Williams means business as she heads to Music City to continue education

Varshitha Korrapolu, Staff Writer

Ever since she could remember, Coppell High School senior Sydney Williams was either singing or surrounded by others playing music. 

When she was 2, she sang while her dad played country music on his guitar during her evening baths. When she attended family gatherings, she was mesmerized by the happiness her aunt and grandfather felt when they sang country songs.

“I remember when I was young, we would call my grandparents and I had a plastic microphone, and I would sing Hannah Montana [songs] to them over the phone,” Williams said. “My poor grandparents, the phone call would be like 30 minutes of me just singing Hannah Montana [songs].”

Both of Williams’ parents are retired engineers, so people advised Williams to become one too. However, Williams knew math was not her forte which led her to explore other career options.

Williams looked at teaching English as a viable option, but she found kids difficult to handle. Therefore, she ultimately decided her love, music, was what she would pursue after her time at CHS. After learning about country music artist and Belmont graduate Madison Kozak’s experiences in the music business, Williams was compelled towards the subject and the university. 

“She described her experiences as well-rounded, and [she] got to know every part of the industry, and I was like, ‘that sounds really cool and something that I would enjoy,’” Williams said. “So then I went to my parents and said, ‘I think I’m going to do music business.’”

This choice did not surprise Williams’ family members, Coppell choir director Bona Coogle or CHS voice teacher Emily Ford, as music seemed like a natural fit for Williams. 

Not only does singing come easily to Williams, but performing does as well. The first time she performed in public was in the fifth grade talent show at Town Center Elementary. 

When I see her perform popular music, her being involved with our show choir and when I watch her solo, I can see that extra spark.”

— Coppell choir director Bona Coogle

“She signed up for the talent show at Town Center Elementary, which surprised me because I was like ‘oh gosh,’” Sydney’s father Steve Williams said. “I was a nervous wreck. She didn’t practice a whole lot. When she got on the stage, I was nervous and sweating bullets. She actually did really good, the crowd was clapping and getting into it.”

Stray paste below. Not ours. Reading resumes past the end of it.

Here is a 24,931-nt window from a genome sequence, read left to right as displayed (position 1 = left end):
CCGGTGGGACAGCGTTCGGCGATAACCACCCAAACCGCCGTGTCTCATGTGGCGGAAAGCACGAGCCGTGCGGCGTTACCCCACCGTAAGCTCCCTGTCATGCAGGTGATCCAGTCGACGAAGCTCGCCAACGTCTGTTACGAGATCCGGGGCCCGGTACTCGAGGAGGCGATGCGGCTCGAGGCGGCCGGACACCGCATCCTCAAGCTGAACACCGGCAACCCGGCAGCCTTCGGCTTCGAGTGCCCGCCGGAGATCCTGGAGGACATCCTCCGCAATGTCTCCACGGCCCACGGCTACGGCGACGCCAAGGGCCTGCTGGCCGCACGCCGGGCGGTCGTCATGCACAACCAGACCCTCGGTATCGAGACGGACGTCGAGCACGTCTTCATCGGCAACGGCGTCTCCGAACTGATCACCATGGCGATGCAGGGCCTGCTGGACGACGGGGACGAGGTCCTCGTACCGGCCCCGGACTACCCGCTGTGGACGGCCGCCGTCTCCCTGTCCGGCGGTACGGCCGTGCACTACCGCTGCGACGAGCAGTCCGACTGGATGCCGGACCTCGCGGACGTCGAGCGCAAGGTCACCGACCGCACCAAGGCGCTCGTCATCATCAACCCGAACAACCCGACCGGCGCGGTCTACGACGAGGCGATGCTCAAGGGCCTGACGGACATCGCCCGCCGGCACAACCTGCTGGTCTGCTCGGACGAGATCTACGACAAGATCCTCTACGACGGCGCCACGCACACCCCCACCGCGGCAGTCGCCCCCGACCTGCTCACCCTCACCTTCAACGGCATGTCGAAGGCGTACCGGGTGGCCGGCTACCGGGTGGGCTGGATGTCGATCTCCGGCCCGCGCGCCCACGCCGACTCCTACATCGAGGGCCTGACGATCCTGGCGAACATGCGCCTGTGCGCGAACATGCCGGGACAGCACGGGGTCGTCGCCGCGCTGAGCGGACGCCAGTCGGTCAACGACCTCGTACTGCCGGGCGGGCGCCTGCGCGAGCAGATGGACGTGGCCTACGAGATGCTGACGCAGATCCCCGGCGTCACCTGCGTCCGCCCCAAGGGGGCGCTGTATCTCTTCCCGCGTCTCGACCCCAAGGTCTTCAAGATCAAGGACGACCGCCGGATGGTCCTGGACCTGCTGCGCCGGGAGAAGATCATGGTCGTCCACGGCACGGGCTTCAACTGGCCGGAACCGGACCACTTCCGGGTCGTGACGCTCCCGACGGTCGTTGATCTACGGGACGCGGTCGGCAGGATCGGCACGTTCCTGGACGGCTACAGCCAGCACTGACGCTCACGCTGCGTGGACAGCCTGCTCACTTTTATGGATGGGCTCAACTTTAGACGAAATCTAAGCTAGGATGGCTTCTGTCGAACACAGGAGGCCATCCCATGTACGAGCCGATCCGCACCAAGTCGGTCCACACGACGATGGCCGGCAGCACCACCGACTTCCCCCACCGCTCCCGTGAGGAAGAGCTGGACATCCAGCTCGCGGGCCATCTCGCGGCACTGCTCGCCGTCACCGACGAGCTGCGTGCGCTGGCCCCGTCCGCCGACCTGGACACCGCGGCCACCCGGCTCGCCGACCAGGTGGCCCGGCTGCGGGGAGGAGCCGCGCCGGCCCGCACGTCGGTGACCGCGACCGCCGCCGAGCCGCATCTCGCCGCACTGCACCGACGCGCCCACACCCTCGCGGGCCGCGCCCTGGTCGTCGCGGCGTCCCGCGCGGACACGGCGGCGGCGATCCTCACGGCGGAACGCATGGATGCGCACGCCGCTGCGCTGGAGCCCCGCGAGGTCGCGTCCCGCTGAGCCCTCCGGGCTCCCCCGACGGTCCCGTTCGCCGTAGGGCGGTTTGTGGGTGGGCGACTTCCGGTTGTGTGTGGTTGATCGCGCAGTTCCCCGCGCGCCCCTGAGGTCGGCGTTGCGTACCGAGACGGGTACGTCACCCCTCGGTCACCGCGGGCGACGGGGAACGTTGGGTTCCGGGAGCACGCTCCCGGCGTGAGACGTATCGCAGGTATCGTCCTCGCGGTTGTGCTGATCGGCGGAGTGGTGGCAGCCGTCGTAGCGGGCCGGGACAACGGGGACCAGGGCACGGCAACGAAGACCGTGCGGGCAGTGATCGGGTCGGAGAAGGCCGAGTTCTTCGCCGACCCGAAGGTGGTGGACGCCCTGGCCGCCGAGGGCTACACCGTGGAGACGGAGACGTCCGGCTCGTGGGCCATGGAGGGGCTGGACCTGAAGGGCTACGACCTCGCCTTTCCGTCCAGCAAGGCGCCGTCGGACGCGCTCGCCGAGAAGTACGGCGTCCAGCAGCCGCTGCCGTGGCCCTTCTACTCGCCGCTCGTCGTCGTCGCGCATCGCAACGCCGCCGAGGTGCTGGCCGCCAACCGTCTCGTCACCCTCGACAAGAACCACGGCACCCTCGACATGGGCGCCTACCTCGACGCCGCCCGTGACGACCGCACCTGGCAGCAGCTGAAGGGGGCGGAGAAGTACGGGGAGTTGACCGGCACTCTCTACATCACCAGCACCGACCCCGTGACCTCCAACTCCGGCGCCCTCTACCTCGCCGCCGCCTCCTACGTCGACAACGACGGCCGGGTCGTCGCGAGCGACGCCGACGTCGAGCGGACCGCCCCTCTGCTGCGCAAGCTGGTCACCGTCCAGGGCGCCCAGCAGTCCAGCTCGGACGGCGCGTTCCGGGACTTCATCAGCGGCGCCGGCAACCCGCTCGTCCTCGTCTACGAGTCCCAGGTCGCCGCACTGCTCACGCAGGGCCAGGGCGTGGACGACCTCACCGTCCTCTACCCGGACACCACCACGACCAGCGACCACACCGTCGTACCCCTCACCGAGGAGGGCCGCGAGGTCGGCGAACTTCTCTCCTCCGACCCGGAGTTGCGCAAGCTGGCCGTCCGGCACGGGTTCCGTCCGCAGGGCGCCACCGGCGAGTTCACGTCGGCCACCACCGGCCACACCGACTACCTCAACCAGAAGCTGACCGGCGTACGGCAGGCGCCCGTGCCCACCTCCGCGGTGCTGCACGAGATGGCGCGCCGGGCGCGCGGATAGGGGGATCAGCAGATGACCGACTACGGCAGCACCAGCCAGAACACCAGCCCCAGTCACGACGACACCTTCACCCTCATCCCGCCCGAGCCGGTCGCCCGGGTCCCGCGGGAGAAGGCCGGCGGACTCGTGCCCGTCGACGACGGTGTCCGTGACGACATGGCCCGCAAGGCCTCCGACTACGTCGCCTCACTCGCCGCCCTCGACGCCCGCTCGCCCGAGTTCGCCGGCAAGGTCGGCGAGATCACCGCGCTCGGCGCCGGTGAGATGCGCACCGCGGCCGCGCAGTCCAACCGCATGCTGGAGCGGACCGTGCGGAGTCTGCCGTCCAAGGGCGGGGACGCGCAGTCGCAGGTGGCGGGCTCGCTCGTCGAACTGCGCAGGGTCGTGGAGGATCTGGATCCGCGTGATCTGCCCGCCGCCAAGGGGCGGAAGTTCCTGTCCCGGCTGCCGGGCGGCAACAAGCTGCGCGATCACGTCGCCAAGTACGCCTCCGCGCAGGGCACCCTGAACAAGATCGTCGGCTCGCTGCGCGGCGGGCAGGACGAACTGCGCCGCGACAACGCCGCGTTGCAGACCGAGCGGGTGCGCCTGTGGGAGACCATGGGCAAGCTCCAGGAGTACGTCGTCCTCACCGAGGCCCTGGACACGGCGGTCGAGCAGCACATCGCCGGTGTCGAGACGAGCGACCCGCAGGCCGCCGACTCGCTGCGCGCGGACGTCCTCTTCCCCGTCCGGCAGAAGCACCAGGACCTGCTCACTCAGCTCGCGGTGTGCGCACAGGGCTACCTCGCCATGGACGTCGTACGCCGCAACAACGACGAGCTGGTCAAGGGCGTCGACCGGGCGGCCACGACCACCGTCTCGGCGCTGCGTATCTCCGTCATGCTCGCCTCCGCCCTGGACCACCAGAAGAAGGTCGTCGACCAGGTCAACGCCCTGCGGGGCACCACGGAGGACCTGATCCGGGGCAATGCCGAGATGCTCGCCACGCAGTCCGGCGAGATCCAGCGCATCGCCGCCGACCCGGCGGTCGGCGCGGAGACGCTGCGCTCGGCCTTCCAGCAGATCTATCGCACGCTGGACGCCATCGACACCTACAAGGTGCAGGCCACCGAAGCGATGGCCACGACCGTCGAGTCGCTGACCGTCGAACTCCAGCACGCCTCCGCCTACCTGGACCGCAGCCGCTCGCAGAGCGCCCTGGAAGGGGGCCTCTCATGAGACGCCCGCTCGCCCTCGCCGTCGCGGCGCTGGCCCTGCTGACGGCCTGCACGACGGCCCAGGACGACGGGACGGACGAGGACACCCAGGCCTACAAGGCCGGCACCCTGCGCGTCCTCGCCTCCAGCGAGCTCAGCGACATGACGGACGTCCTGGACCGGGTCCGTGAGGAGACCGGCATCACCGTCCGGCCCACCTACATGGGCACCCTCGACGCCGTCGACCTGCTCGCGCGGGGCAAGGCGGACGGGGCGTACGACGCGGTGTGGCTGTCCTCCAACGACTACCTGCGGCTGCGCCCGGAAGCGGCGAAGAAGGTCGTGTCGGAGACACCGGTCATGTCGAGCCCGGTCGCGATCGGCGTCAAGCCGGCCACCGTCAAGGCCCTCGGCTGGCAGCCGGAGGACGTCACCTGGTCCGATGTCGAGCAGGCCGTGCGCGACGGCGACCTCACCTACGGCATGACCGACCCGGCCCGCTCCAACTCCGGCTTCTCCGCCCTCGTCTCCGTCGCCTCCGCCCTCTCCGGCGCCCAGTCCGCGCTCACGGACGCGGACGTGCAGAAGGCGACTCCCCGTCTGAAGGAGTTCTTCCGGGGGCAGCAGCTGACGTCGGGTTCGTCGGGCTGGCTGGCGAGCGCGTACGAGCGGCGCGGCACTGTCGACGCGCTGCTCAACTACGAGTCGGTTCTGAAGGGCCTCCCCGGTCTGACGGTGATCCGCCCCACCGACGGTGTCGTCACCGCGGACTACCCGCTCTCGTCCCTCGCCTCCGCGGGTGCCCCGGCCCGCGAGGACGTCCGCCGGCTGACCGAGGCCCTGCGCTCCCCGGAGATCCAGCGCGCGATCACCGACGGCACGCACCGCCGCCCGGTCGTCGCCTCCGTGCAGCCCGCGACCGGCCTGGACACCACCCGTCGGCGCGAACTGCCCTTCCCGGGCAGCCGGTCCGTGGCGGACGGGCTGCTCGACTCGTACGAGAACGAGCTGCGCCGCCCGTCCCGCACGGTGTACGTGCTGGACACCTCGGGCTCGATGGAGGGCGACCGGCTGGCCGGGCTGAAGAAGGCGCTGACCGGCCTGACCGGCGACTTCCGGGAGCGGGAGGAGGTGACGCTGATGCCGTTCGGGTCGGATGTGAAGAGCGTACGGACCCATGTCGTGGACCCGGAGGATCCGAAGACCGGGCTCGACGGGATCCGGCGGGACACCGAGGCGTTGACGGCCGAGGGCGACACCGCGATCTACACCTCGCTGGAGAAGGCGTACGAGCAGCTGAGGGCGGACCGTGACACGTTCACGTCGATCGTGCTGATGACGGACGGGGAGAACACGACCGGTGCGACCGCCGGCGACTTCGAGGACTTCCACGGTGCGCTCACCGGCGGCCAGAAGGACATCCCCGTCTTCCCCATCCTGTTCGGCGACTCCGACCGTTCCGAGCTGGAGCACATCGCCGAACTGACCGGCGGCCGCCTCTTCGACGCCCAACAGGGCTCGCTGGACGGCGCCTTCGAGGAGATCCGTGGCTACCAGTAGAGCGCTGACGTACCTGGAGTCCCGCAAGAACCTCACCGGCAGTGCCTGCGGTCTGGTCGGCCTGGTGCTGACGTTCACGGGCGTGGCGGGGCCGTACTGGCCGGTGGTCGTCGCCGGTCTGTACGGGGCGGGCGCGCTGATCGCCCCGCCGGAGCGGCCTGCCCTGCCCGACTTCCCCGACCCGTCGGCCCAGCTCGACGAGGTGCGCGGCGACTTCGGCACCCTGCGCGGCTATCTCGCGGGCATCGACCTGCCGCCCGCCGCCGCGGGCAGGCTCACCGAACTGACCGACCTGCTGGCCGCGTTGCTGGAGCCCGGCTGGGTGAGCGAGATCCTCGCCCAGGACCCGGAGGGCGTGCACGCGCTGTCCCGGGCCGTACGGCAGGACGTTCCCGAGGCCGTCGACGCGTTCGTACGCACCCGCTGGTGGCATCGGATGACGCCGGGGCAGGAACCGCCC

As Sydney made her way to high school, she had a unique skill set compared to others. 

“When she was a freshman, she came to the studio with a passion for her style of music,” Ford said. “Her passion and gift have led her on this path. She is doing great things by studying the business side of things because that’s great for a job in the future. She’s a smart girl, she knows what she’s doing.”

Sydney made a presence in the CHS choir program immediately upon joining her freshman year. 

 “When I see her perform popular music, her being involved with our show choir and when I watch her solo, I can see that extra spark,” Coogle said. 

Two years ago, when Sydney and her family were looking at colleges, the environment and vibrant culture of Nashville, Tenn. captivated Williams’ attention.

“The second time I was in Nashville was my aha moment, because the first time I was there I was like, ‘Oh this is really cool, like there’s music everywhere,’” Sydney said. “The second time I was there was more after the fact that I had been thinking about majoring in music business and I was like ‘Yup, this is definitely it.’”

This allowed Williams to look into Belmont University, one of the top schools for music in the country. 

Despite several family members having a strong passion for music, Sydney will be the first in her family to study music in college. Her family and well-wishers are supportive of Sydney’s decision. 

“She’s really excited when it comes to music,” said Aubrey Williams, Sydney’s sister and 2004 CHS graduate. “She’s really interested in what other people like and learning about different types of music other people like. She wants to continue that into her career, and a lot of people don’t take their passion and turn it into a career.” 

Sydney’s mother, Pam Jones-Williams continues to be amazed whenever Sydney performs in front of people. 

“Sunday mornings, she will get up in front of people and sing,” Jones-Williams said. “She also did a solo for the respira program last fall. I couldn’t get up and sing in front of people, and she has the courage to do that, and she does it beautifully.”

With the combination of her love for music and her jubilant persona, Sydney’s friends and family think she will have a successful future. 

“She works hard, never complains, but most of all, she’s genuinely a positive and happy person, and that’s what I adore most about her,” Coogle said. “When she smiles, you have to smile with her. It’s a combination of her genuine and happy-positive personality.”

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